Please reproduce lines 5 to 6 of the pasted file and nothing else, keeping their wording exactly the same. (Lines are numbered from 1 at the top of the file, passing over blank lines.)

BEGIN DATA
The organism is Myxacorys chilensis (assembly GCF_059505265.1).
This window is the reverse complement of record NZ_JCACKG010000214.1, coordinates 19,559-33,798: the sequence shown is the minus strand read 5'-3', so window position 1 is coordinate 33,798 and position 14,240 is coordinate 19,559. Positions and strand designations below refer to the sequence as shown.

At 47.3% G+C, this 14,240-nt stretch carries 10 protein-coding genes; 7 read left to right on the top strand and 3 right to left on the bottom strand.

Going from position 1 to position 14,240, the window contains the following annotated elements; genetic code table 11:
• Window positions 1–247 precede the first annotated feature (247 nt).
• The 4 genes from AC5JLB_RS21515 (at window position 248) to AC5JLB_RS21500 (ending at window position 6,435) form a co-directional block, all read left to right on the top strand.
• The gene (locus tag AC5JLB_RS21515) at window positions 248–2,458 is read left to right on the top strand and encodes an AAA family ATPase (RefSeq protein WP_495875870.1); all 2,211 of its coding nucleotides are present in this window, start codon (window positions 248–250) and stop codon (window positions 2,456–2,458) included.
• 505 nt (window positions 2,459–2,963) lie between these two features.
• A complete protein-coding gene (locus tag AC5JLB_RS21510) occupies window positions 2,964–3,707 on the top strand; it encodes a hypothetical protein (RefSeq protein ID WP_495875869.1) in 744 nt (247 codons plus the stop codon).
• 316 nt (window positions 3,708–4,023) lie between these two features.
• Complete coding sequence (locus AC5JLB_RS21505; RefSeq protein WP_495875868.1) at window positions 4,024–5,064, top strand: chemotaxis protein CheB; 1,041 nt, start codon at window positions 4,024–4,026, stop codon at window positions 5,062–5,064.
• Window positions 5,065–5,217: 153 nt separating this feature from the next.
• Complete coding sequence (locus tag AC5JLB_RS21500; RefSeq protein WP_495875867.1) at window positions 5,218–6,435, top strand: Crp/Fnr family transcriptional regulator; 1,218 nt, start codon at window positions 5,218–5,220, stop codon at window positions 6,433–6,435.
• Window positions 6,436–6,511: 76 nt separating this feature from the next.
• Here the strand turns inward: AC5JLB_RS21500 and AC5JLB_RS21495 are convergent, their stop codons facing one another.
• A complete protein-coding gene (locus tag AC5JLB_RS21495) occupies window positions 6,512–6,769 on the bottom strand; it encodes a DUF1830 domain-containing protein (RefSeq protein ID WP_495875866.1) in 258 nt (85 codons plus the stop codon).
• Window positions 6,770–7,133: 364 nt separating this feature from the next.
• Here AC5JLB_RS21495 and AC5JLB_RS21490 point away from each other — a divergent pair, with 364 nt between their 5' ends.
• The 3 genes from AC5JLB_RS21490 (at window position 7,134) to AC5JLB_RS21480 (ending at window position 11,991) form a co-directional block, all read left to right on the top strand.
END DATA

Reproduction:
• Window positions 1–247 precede the first annotated feature (247 nt).
• The 4 genes from AC5JLB_RS21515 (at window position 248) to AC5JLB_RS21500 (ending at window position 6,435) form a co-directional block, all read left to right on the top strand.